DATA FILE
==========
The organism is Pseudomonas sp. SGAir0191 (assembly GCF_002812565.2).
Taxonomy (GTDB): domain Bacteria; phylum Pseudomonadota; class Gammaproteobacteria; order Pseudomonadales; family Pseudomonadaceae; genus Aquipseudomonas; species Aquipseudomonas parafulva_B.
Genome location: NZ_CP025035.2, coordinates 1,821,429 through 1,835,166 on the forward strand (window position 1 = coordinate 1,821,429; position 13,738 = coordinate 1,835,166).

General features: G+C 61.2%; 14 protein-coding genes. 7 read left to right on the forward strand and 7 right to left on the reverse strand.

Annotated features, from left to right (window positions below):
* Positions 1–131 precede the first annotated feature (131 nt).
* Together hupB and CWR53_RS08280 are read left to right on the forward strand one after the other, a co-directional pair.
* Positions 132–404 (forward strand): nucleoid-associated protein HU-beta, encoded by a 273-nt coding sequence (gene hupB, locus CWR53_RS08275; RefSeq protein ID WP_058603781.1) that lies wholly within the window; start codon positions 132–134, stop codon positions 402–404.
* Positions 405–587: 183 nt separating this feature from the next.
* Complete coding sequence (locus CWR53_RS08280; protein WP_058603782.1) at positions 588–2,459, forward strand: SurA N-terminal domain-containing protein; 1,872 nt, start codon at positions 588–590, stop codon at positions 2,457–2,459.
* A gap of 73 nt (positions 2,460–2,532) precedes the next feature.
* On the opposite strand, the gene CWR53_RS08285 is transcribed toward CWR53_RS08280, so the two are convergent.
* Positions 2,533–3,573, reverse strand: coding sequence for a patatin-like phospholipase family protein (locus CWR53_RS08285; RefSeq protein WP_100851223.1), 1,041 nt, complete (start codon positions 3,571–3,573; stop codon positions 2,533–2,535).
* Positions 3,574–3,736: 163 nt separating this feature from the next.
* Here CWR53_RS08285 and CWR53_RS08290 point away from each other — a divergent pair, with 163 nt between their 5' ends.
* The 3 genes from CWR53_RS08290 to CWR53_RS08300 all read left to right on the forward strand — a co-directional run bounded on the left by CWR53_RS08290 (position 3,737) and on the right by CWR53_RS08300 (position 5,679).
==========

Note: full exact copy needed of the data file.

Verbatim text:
The organism is Pseudomonas sp. SGAir0191 (assembly GCF_002812565.2).
Taxonomy (GTDB): domain Bacteria; phylum Pseudomonadota; class Gammaproteobacteria; order Pseudomonadales; family Pseudomonadaceae; genus Aquipseudomonas; species Aquipseudomonas parafulva_B.
Genome location: NZ_CP025035.2, coordinates 1,821,429 through 1,835,166 on the forward strand (window position 1 = coordinate 1,821,429; position 13,738 = coordinate 1,835,166).

General features: G+C 61.2%; 14 protein-coding genes. 7 read left to right on the forward strand and 7 right to left on the reverse strand.

Annotated features, from left to right (window positions below):
* Positions 1–131 precede the first annotated feature (131 nt).
* Together hupB and CWR53_RS08280 are read left to right on the forward strand one after the other, a co-directional pair.
* Positions 132–404 (forward strand): nucleoid-associated protein HU-beta, encoded by a 273-nt coding sequence (gene hupB, locus CWR53_RS08275; RefSeq protein ID WP_058603781.1) that lies wholly within the window; start codon positions 132–134, stop codon positions 402–404.
* Positions 405–587: 183 nt separating this feature from the next.
* Complete coding sequence (locus CWR53_RS08280; protein WP_058603782.1) at positions 588–2,459, forward strand: SurA N-terminal domain-containing protein; 1,872 nt, start codon at positions 588–590, stop codon at positions 2,457–2,459.
* A gap of 73 nt (positions 2,460–2,532) precedes the next feature.
* On the opposite strand, the gene CWR53_RS08285 is transcribed toward CWR53_RS08280, so the two are convergent.
* Positions 2,533–3,573, reverse strand: coding sequence for a patatin-like phospholipase family protein (locus CWR53_RS08285; RefSeq protein WP_100851223.1), 1,041 nt, complete (start codon positions 3,571–3,573; stop codon positions 2,533–2,535).
* Positions 3,574–3,736: 163 nt separating this feature from the next.
* Here CWR53_RS08285 and CWR53_RS08290 point away from each other — a divergent pair, with 163 nt between their 5' ends.
* The 3 genes from CWR53_RS08290 to CWR53_RS08300 all read left to right on the forward strand — a co-directional run bounded on the left by CWR53_RS08290 (position 3,737) and on the right by CWR53_RS08300 (position 5,679).